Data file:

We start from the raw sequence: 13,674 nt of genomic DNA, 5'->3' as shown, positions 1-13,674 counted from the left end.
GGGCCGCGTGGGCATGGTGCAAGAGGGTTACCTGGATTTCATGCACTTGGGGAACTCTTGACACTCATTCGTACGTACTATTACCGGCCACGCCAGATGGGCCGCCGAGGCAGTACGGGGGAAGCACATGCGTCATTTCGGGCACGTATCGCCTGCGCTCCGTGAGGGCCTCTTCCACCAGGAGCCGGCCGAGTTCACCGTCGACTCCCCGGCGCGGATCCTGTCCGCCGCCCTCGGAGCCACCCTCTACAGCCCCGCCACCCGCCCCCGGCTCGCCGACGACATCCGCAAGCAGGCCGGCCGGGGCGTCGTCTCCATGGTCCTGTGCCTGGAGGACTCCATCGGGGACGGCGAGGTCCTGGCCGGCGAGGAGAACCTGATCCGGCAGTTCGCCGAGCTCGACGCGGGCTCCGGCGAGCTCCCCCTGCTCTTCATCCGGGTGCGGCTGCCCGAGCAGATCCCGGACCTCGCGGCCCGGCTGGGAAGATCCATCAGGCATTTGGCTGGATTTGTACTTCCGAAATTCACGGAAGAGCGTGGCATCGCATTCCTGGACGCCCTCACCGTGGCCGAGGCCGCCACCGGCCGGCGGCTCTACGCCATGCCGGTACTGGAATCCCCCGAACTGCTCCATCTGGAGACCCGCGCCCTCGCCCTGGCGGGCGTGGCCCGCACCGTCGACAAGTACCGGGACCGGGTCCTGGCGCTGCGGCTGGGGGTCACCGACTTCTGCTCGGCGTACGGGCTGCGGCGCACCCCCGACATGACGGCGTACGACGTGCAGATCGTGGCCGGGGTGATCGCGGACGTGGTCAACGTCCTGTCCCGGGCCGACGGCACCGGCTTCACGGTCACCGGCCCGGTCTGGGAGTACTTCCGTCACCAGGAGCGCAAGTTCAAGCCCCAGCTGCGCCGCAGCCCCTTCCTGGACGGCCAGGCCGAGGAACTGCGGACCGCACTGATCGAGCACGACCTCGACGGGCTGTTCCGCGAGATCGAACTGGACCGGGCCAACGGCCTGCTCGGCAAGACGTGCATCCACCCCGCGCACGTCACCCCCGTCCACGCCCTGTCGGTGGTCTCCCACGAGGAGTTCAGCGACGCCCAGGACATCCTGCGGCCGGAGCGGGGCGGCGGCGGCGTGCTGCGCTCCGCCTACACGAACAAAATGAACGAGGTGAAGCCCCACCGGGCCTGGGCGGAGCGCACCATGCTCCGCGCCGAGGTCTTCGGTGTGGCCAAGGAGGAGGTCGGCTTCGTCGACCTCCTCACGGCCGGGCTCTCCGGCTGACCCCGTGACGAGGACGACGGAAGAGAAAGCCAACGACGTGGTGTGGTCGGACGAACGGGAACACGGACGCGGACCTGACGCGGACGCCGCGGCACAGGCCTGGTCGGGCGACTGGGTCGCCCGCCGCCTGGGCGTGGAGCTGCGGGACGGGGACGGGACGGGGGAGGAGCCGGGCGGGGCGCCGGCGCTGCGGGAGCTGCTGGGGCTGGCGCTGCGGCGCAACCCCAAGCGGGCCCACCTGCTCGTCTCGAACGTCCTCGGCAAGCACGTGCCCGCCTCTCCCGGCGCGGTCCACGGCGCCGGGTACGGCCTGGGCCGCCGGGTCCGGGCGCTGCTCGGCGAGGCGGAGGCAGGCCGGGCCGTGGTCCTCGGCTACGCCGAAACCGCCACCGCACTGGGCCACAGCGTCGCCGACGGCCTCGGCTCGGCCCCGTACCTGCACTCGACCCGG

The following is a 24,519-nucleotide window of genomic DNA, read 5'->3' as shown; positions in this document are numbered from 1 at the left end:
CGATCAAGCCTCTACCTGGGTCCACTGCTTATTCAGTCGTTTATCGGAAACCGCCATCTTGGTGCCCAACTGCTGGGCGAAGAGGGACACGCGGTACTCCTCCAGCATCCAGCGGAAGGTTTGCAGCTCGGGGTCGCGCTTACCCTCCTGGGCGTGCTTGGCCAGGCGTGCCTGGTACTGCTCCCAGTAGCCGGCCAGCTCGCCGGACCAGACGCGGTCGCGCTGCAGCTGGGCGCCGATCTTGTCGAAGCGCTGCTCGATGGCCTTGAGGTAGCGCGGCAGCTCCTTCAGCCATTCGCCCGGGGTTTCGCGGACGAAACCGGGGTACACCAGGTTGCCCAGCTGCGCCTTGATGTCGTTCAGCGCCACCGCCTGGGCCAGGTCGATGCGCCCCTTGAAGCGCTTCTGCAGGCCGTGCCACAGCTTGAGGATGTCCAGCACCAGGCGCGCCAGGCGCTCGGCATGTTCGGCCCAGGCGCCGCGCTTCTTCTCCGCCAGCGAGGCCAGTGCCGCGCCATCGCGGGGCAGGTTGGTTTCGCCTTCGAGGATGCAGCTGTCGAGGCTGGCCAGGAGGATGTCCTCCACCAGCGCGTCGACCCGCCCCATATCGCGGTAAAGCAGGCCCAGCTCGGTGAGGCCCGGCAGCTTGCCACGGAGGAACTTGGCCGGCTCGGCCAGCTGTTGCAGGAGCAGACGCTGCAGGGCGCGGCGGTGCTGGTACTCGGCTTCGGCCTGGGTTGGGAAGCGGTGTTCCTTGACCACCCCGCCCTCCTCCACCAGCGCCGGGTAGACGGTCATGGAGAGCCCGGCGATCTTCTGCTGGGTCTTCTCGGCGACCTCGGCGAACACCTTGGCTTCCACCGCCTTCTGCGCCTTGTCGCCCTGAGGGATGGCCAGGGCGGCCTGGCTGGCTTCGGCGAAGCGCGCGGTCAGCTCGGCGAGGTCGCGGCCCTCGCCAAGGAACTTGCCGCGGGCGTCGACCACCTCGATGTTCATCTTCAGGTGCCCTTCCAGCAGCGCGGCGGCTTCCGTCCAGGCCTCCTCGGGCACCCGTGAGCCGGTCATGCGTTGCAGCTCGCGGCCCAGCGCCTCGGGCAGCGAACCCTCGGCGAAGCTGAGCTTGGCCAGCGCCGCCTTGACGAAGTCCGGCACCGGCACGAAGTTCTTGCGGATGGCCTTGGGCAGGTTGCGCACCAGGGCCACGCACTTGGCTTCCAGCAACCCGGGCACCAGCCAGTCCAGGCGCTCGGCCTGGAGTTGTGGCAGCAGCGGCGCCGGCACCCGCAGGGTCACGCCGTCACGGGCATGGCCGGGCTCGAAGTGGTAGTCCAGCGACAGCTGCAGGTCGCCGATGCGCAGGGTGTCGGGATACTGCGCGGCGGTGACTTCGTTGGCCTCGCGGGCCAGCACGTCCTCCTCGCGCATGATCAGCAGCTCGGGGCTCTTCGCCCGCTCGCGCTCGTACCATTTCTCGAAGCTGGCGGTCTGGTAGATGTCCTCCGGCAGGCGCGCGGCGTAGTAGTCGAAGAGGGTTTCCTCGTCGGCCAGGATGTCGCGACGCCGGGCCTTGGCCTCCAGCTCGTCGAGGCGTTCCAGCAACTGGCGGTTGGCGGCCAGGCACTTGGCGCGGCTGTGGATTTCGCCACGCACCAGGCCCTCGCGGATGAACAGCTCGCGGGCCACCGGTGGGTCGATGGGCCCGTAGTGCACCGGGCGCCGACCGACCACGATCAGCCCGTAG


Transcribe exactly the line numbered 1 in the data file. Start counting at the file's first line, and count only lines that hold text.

We start from the raw sequence: 13,674 nt of genomic DNA, 5'->3' as shown, positions 1-13,674 counted from the left end.